Moldova: time to break from a corrupt past
Prime Minister Maia Sandu’s victory in Moldova’s July election offers some fresh hope that the country can put impunity for corruption and paralysing political infighting behind it. Many will want to see oligarchical power and Russian influence challenged. If the new prime minister is to break from the past, she needs to enable, empower and work with civil society so that it can play its essential roles of holding politicians accountable, fighting corruption and articulating people’s demands.
Moldova bucked East Europe’s right-wing authoritarian trend in its July parliamentary election, and civil society will be urging stronger action on the corruption that has plagued the country for years. Maia Sandu, elected Moldova’s first female president in December 2020, now becomes prime minister after her Party of Action and Solidarity ran on an anti-corruption platform to win an outright majority.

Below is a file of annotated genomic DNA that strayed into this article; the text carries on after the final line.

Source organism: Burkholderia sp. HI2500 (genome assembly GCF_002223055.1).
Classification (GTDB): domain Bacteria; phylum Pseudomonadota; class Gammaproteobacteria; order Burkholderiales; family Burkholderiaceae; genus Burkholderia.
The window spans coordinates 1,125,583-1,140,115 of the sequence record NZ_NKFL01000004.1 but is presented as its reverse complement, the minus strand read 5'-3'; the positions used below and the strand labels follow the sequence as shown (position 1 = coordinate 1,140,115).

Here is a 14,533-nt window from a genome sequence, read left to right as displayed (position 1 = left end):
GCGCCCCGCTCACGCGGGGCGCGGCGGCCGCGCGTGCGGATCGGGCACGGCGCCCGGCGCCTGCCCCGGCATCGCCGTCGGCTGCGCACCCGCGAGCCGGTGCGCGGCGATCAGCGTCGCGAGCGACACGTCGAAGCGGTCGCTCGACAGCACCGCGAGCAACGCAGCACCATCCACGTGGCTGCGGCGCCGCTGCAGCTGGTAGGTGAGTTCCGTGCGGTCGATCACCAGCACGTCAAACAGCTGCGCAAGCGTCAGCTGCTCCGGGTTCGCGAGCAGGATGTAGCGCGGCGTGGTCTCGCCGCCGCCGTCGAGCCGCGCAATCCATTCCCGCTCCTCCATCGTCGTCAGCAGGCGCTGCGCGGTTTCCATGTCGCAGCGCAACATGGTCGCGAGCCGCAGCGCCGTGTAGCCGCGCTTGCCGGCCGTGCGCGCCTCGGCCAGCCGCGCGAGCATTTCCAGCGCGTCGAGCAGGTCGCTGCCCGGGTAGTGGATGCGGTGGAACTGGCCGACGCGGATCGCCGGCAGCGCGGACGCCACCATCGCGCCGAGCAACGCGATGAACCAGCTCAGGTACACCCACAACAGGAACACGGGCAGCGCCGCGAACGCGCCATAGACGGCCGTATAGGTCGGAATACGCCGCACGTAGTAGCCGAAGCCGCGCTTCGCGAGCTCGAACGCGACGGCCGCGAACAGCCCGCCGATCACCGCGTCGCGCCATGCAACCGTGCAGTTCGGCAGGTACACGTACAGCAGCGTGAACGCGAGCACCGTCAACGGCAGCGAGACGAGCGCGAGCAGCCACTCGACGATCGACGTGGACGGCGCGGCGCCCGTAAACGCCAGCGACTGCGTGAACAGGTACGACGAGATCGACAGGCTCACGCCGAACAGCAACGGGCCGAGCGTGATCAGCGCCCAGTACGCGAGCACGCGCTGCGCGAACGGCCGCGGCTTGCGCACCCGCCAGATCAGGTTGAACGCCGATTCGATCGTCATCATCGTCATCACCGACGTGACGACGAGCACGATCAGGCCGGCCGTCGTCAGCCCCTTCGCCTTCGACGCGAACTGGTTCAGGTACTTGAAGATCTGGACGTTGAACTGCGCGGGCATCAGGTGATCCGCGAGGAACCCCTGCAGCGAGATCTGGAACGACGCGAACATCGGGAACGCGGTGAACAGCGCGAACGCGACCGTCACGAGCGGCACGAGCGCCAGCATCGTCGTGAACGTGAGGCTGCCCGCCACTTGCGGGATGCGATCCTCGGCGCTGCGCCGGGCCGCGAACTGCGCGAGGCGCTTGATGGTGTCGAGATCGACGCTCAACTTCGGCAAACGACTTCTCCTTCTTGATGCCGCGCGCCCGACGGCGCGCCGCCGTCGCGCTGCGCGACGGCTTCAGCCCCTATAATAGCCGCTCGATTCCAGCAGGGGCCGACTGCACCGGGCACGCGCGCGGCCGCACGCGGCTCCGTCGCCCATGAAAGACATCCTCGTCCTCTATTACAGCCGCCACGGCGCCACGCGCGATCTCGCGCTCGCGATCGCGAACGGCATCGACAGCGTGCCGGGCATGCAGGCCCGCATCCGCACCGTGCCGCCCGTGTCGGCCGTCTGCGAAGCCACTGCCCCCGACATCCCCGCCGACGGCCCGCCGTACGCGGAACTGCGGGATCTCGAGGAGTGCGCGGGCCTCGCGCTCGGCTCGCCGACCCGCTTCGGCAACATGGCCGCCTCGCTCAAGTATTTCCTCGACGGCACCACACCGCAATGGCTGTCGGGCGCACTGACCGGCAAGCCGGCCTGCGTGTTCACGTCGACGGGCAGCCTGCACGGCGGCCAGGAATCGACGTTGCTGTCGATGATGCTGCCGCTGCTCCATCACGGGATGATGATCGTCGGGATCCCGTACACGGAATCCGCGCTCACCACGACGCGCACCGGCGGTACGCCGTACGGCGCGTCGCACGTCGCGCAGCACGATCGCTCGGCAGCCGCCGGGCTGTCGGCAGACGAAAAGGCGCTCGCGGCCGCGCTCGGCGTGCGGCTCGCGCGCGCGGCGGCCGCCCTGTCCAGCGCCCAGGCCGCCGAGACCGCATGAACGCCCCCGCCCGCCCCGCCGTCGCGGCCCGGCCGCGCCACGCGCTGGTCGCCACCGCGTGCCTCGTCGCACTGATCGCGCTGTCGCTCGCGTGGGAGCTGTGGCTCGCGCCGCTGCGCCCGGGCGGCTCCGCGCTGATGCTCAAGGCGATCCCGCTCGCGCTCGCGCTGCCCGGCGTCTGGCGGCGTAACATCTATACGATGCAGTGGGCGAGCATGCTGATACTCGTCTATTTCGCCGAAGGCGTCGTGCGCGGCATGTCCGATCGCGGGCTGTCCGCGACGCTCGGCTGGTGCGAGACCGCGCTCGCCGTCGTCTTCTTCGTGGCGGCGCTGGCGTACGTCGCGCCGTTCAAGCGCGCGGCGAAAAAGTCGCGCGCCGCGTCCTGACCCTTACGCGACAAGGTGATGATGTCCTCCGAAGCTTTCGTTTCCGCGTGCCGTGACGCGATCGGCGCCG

Those who voted for Sandu will at least be hoping for an end to the political dispute that characterised the country since she became prime minister for the first time in June 2019. Her government, backed by an ideologically diverse coalition, lasted until only November 2019, when it fell on a no-confidence vote that saw the installation of a minority government, which in turn collapsed in December 2020 after Sandu won the presidential election. Parties opposed to Sandu then tried but ultimately failed to block her calling a fresh parliamentary election to resolve the deadlock.
A country drained by corruption